Medicare Advantage Plans and Eye Exams
Some Medicare Advantage plans may offer additional benefits such as vision care. Not all Medicare Advantage plans are the same, and each one has different additional benefits above Original Medicare.
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What Does Medicare Pay for Your Vision Care?
Original Medicare Part B covers 80% of pre-approved costs for the above vision complications and treatment plans. If you only have Parts A & B, you must pay the remaining 20% of the out-of-pocket expenses not covered by Medicare.
For instance, if a glaucoma test costs $100, you must pay the remaining $20 not covered by Medicare after meeting your Part B deductible of $226. Vision care received in outpatient hospitals requires a separate copay for the hospital fee.
The copay varies but doesn’t exceed the Medicare Part A deductible of $1,600 for 2023. Participating providers and suppliers in the Medicare network accept payment at lower rates than their standard consultation fees.
When using participating providers, the amount owed is lower than standard rates, saving you money on your treatment.
Does Medicare Advantage Offer Vision Coverage?
MA plans cover some costs relating to vision care. Here’s a quick overview.
- 98% of MA plans offer additional vision benefits.
- Over 50% of MA plans require pre-authorization before approval.
- Most MA plans have a coverage limit of $100 to $200 annually.
- Eyewear is covered once a year or every other year.
Medicare Advantage plans usually provide beneficiaries with vision benefits similar to Original Medicare Part B. These services include eye exams and eyewear after cataract surgery, vision care relating to diabetes treatments and care plans, and patients suffering from Macular degeneration or glaucoma. It also covers eye prosthetics.
Some Medicare Advantage policies add extra benefits, such as eye exams and eyewear, over what Original Medicare covers. Coverage and costs for these plans vary, and with over 300 MA plans available, reviewing your policy before signing up is a good idea.
Medigap Plan Coverage
Medigap plans are available in ten options, each offering a different level of coverage. All Medigap plans to provide the following benefits.
- Part A coinsurance and hospital costs for up to 365 days after using up Medicare benefits.
- Part A hospice care coinsurance or copayment.
- Part B coinsurance or copayment.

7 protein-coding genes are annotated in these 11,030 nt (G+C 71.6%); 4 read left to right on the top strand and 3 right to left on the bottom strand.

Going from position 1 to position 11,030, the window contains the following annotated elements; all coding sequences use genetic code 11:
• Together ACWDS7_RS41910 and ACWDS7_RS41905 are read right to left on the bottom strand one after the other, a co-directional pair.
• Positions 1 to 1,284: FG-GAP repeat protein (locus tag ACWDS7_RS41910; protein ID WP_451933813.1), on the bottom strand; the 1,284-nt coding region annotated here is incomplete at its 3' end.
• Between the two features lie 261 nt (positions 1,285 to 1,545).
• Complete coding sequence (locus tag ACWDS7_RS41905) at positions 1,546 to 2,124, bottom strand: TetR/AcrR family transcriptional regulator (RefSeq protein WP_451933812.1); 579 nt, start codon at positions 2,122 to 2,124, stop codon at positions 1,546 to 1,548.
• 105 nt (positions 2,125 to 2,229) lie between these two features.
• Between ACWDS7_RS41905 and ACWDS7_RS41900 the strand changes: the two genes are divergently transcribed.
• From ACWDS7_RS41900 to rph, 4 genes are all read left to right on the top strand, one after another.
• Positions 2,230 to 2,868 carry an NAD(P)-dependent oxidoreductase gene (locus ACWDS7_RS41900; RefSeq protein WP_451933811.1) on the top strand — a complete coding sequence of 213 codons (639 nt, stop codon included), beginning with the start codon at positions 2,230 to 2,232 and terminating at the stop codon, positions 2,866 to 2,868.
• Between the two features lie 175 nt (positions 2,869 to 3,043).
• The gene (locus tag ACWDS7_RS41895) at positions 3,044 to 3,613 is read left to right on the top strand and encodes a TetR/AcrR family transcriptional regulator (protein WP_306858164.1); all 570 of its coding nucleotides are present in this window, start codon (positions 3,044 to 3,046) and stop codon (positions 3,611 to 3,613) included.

- Blood transfusion costs for the first three pints of blood.
Plans F, G, and N offer additional Medicare Parts A & B benefits.
- Part A deductible.
- Part B excess charges (Plan N doesn’t cover these charges).
- Skilled nursing facility care coinsurance.
- 80% of emergency healthcare costs when traveling outside the US for 60 days. ($250 deductible and $50,000 maximum apply).
- Unlimited coverage for all out-of-pocket costs.
Medicare Must Pay First
If Medicare covers the cost of vision treatments, Medigap plans usually pay the balance of 20% of the remaining out-of-pocket costs, depending on your policy type. These plans partially or fully cover the costs of the deductible and the 20% coinsurance responsibility.
Plans F & G will cover the cost completely (Plan F is only available to seniors eligible for Medicare before January 1, 2020). Plan K pays 50%, and Plan L pays 75% of the coinsurance cost. Plan N pays the remaining 20% coinsurance but requires a copayment.
If Medicare rejects your claim for vision services, Medigap will not cover anything, leaving you responsible for settling the bill. For example, if Medicare approves a charge of $1,000 for your vision services, Medicare would pay 80% ($800).
After meeting the Part B deductible (Plan F covers the Part B deductible in full*), you must pay the remaining 20% ($200) out-of-pocket. However, if you have Plan G, it fully covers this coinsurance cost. The 50% coinsurance with Plan K would leave you $100 to pay, and the 75% coverage from Plan L leaves you with a $50 payment. Plan N covers everything but requires a $20 copayment.
Some Medigap insurers offer additional plans covering the costs of vision, dental, and hearing services for a small monthly fee of $20 to $40. Others may offer discounted rates of up to 60% on eye exams and eyewear.
Let Our Team Find You a Medigap Plan with Vision Coverage
If you want more information on Medigap plans, reach out to our team at 1-888-891-0229. Our Medigap experts are available for a free consultation and quote on any Medigap plan.
If you want a fully licensed Medigap agent to call you back, leave your contact details on our form, and we’ll get someone to call you back to discuss your healthcare requirements.
Russell Noga is the CEO and Medicare editor of Medisupps.com. His 15 years of experience in the Medicare insurance market includes being a licensed Medicare insurance broker in all 50 states. He is frequently featured as a featured as a keynote Medicare event speaker, has authored hundreds of Medicare content pages, and hosts the very popular Medisupps.com Medicare Youtube channel. His expertise includes Medicare, Medigap insurance, Medicare Advantage plans, and Medicare Part D.